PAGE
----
Jack Frost will be nipping at your nose soon and he might be bringing higher radon levels with him. In homes that are located in cold weather areas like Connecticut and Rhode Island, radon levels can increase colder months. This can be a huge issue that you need to be aware of.
Most people stay inside in the colder months, hopefully it’s by a cozy fire. Your home is supposed to be your safe place. But are you really safe? Radon levels in many homes tend to be higher during the winter months. Here are a few of the reasons why:
1. Stack effect can draw more radon into your home. In the winter warm air rises and can escape to the cold air outside. Houses also pull in air from the dirt they are built upon. The air from the soil can be sucked in through cracks in the concrete, plumbing pipe penetrations, sump pump pits, floor drains, crawlspaces and any other areas that can come into contact with the soil. The new air entering can contain radon gas.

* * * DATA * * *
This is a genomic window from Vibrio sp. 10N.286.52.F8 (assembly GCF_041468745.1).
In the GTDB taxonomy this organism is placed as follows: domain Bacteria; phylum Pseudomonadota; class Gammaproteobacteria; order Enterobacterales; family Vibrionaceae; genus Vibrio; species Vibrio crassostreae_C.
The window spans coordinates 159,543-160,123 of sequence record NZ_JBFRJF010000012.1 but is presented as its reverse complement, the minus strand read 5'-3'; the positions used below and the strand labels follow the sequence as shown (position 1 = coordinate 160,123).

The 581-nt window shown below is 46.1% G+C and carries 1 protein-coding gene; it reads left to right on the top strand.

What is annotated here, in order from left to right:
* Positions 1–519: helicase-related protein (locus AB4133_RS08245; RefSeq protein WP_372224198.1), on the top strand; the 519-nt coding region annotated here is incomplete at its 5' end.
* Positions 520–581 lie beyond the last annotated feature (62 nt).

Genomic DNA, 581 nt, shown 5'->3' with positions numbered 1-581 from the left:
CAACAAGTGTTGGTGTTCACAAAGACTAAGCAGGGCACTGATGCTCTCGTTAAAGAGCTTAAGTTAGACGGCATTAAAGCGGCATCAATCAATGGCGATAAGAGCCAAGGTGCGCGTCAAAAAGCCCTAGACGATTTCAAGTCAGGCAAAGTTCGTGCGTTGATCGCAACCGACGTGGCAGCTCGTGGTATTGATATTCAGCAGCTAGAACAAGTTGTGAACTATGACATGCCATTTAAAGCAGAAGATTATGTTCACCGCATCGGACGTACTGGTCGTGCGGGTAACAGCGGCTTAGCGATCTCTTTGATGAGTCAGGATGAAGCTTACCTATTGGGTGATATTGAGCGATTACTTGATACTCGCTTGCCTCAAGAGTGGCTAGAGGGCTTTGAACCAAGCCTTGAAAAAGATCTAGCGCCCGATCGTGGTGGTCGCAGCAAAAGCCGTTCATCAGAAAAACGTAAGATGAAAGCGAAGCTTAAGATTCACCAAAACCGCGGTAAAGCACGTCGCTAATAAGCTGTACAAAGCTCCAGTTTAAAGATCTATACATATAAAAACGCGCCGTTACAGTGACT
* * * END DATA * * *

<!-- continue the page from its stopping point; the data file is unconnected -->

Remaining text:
2. Greater concentrations of radon can enter the home during winter months. Typically in the winter months your yard will eventually freeze and can be covered by snow. This creates a blanket effect in the ground around your house. Since the ground is frozen less radon is escaping in the yard and more could be getting sucked into your home.
3. Closed house conditions during the winter can keep radon gas levels from being diluted by fresh air. Don’t think opening your windows in the winter is a good idea! It can actually be doing the opposite of what you want it to do because of the stack effect, you could be pulling more radon into your house.
If you have high radon levels during any season consider radon mitigation to reduce the levels. Radon mitigation can reduce radon levels consistently throughout the year to rid yourself of any seasonal variations.